SYDNEY, July 11 (Xinhua) -- Nearly two-thirds of a koala colony in Australia's Victoria state have been hit by chlamydia, with the major disease threatening to spread and devastate marsupial populations, according to Monash University research findings released on Wednesday.
Koala chlamydia, which causes infertility in the iconic Australian animals, is "widespread" in the state's South Gippsland area, the research showed.
The researchers, who analyzed koala droppings in their study, said the latest findings helped point to further strategies for marsupial conservation, which includes work on a vaccine for the disease.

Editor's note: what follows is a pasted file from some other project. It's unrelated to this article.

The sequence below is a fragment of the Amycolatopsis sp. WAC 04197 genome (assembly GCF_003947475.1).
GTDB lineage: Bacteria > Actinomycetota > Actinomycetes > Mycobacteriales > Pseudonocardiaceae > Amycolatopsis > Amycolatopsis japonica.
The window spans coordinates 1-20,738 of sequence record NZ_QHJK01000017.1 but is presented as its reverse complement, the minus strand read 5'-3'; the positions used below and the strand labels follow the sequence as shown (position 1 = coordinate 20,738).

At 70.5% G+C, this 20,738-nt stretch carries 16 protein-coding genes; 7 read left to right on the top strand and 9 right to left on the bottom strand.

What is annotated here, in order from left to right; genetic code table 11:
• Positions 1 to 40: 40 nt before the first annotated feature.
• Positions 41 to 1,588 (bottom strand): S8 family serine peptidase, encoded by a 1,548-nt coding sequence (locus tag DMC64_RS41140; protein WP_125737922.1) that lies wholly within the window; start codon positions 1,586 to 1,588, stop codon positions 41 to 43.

Their research, which was published in the Wildlife Research journal, also showed that the occurrence of an AIDS-like retrovirus in the animals that was seen as another major cause behind their death was lower than previously thought, affecting less than 30 percent of the koalas studied.
"Further work exploring the dynamics of these pathogens in South Gippsland koalas is warranted and may help inform future conservation strategies for this important population," said the researchers.